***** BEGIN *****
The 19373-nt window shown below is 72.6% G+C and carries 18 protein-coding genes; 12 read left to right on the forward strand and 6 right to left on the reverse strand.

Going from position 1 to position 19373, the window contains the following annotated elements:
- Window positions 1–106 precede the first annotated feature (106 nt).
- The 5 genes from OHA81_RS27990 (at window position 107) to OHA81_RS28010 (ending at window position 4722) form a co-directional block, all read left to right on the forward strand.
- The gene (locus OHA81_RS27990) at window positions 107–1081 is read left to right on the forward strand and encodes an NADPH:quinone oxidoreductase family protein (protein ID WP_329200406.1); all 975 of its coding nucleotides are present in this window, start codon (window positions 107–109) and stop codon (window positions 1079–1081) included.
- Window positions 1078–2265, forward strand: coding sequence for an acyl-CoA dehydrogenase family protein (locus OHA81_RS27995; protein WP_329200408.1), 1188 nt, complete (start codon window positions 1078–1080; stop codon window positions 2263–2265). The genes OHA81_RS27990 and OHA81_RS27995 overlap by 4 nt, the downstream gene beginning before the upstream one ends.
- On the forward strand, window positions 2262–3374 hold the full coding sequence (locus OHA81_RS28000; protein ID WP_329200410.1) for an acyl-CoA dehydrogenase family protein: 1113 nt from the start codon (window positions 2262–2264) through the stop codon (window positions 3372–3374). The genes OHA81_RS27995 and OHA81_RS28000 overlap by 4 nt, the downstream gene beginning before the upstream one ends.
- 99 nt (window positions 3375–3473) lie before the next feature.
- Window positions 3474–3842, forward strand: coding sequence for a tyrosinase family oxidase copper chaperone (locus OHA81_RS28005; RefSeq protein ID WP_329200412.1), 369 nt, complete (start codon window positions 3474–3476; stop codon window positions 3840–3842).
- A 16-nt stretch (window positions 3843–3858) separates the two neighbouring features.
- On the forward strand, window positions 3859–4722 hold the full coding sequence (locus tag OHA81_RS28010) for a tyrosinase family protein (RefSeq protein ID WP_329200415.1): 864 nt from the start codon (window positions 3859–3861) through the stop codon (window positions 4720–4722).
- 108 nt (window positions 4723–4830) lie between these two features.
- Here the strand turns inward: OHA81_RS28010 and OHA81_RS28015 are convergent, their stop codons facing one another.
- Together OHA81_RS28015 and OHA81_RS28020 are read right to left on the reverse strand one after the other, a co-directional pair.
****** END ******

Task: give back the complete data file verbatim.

The 19373-nt window shown below is 72.6% G+C and carries 18 protein-coding genes; 12 read left to right on the forward strand and 6 right to left on the reverse strand.

Going from position 1 to position 19373, the window contains the following annotated elements:
- Window positions 1–106 precede the first annotated feature (106 nt).
- The 5 genes from OHA81_RS27990 (at window position 107) to OHA81_RS28010 (ending at window position 4722) form a co-directional block, all read left to right on the forward strand.
- The gene (locus OHA81_RS27990) at window positions 107–1081 is read left to right on the forward strand and encodes an NADPH:quinone oxidoreductase family protein (protein ID WP_329200406.1); all 975 of its coding nucleotides are present in this window, start codon (window positions 107–109) and stop codon (window positions 1079–1081) included.
- Window positions 1078–2265, forward strand: coding sequence for an acyl-CoA dehydrogenase family protein (locus OHA81_RS27995; protein WP_329200408.1), 1188 nt, complete (start codon window positions 1078–1080; stop codon window positions 2263–2265). The genes OHA81_RS27990 and OHA81_RS27995 overlap by 4 nt, the downstream gene beginning before the upstream one ends.
- On the forward strand, window positions 2262–3374 hold the full coding sequence (locus OHA81_RS28000; protein ID WP_329200410.1) for an acyl-CoA dehydrogenase family protein: 1113 nt from the start codon (window positions 2262–2264) through the stop codon (window positions 3372–3374). The genes OHA81_RS27995 and OHA81_RS28000 overlap by 4 nt, the downstream gene beginning before the upstream one ends.
- 99 nt (window positions 3375–3473) lie before the next feature.
- Window positions 3474–3842, forward strand: coding sequence for a tyrosinase family oxidase copper chaperone (locus OHA81_RS28005; RefSeq protein ID WP_329200412.1), 369 nt, complete (start codon window positions 3474–3476; stop codon window positions 3840–3842).
- A 16-nt stretch (window positions 3843–3858) separates the two neighbouring features.
- On the forward strand, window positions 3859–4722 hold the full coding sequence (locus tag OHA81_RS28010) for a tyrosinase family protein (RefSeq protein ID WP_329200415.1): 864 nt from the start codon (window positions 3859–3861) through the stop codon (window positions 4720–4722).
- 108 nt (window positions 4723–4830) lie between these two features.
- Here the strand turns inward: OHA81_RS28010 and OHA81_RS28015 are convergent, their stop codons facing one another.
- Together OHA81_RS28015 and OHA81_RS28020 are read right to left on the reverse strand one after the other, a co-directional pair.